Frozen Shoulder

Frozen Shoulder

Frozen shoulder, also called adhesive capsulitis is a problem characterized by a stiff shoulder, with global restriction of movement. There is a strong co relation with diabetes. It is one of the commonest problems that I see patients for in my practice. Although its exact cause is yet unknown, it is characterized by scarring and thickening of the capsule that encircles the joint leading to a painful, stiff joint.

Classically, it is said to undergo 3 phases:
The painful phase, the freezing phase and the thawing phase.fs2

The painful phase: As the name suggests, pain predominates in this phase. Occasionally it can be severe, and sleep disturbances are not uncommon! Various pain control measures can be taken at this stage including physical therapy, NSAIDS or occasionally opioids. I recommend an intra articular injection of a corticosteroid in this stage and it helps in pain control. All surgical measures in this phase are best avoided as pain can be aggravated. This can last for several months!

The freezing phase: By far this is the most common stage of presentation. The patient will typically give a history of being in pain for a period of 3 to 6 months or even longer, occasionally even up to 9 months, but now stiffness predominates. Pain accompanies when the shoulder is moved beyond its available range of motion

The thawing phase: Typically, this is the final stage in which the shoulder returns to the pre affliction status. Ifs3t is said that it can take up to 18 months for this to happen. In my experience, contrary to popular traditional belief; most people are left with some residual deficit and pain.

Treatment: the goals of treatment are pain relief and early restoration of function. Pain control measures taken include physical therapy, NSAIDS or occasionally opioids(narcotic) and steroids taken oral or injected into the joint.

Manipulation under Anaesthesia: commonly called an MUA, it is a procedure carried on an outpatient basis, where the patient is asleep under a general anesthetic, and the stiff shoulder is taken through specific maneuvers to ‘release’ the thick adherent capsule manually. Under cover of strong analgesia patients are then subjected to intensive physiotherapy under supervision. Majorities recover within 4 to 6 weeks, but may take longer. “Hand behind the back movement” is the last to come. It is not unusual to have a mild restriction in this motion for life.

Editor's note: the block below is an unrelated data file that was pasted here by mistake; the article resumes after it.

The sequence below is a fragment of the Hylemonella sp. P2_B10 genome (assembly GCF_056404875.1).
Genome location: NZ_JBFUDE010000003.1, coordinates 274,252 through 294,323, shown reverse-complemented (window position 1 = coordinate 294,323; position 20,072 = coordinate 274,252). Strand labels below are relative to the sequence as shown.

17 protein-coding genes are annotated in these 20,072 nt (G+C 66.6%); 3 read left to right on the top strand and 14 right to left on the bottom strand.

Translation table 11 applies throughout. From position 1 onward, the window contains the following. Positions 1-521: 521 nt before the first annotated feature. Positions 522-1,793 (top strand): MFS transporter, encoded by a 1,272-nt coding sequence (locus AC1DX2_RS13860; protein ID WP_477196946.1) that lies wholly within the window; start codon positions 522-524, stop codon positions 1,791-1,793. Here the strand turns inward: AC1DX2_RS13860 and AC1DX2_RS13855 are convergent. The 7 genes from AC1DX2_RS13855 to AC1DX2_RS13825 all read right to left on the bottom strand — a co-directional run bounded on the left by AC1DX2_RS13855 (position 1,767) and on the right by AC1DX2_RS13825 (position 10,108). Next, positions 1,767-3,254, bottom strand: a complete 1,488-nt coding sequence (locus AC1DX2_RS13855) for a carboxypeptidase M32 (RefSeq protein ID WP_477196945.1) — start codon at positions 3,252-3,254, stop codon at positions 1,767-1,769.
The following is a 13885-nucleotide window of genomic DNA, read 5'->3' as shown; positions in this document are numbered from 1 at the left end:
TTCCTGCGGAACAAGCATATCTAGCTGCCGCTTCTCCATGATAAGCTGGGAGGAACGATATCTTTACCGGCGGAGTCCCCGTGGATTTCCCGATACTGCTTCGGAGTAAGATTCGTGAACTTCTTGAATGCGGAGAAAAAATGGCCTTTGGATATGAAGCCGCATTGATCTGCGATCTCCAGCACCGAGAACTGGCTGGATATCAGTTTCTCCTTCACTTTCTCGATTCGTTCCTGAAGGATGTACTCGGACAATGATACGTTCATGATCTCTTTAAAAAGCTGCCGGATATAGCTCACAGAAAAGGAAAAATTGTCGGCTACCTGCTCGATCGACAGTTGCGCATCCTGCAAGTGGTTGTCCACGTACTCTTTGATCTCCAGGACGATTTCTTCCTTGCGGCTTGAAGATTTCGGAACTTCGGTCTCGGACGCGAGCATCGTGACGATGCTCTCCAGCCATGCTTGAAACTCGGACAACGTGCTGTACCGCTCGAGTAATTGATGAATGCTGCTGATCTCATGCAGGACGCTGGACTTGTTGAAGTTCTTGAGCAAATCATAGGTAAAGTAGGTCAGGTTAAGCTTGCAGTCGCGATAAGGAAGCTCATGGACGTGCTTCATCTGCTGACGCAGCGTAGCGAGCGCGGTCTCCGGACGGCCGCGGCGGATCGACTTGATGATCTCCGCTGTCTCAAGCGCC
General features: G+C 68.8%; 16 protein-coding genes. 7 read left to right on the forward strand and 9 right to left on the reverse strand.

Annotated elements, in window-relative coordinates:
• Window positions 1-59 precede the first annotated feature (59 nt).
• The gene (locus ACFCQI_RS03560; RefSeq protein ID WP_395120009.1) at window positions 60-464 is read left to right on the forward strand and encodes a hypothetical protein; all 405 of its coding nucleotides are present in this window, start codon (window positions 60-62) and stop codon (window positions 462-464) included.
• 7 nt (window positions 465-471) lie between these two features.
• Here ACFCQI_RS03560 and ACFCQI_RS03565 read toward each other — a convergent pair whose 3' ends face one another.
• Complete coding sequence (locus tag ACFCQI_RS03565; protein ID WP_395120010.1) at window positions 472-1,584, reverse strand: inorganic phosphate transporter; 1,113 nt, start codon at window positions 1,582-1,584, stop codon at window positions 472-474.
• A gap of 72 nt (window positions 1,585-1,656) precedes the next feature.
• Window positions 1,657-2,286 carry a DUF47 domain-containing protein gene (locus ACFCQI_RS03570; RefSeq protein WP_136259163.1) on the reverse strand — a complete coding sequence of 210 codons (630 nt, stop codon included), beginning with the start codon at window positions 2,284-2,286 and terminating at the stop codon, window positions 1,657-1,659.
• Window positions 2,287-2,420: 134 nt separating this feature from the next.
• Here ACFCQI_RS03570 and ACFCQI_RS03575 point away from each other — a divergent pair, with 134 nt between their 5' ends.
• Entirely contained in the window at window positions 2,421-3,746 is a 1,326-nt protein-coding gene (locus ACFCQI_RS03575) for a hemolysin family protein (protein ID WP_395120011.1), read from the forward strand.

Arthroscopic capsular release: This is an advanced technique in which the shoulder is approached through a keyhfs1ole, a camera is introduced in the joint and under vision, the contracted and thickened capsule is released with specific hand instruments and radio frequency (RF) heat probes. The main indication for this in my practice are patients who have failed to improve after an MUA, where MUA is contraindicated or where I clinically suspect other concomitant pathology which can be dealt with while performing the arthroscopy. Results and recovery After surgery, physical therapy is necessary to maintain the motion that was achieved with surgery. Recovery times vary, from 6 weeks to three months. Although it is a slow process, your commitment to therapy is the most important factor in returning to all the activities you enjoy.

Long-term outcomes after surgery are generally good, with most patients having reduced or no pain and greatly improved range of motion. In some cases, however, even after several years, the motion does not return completely and a small amount of stiffness remains.

Although uncommon, frozen shoulder can recur, especially if a contributing factor like diabetes is still present.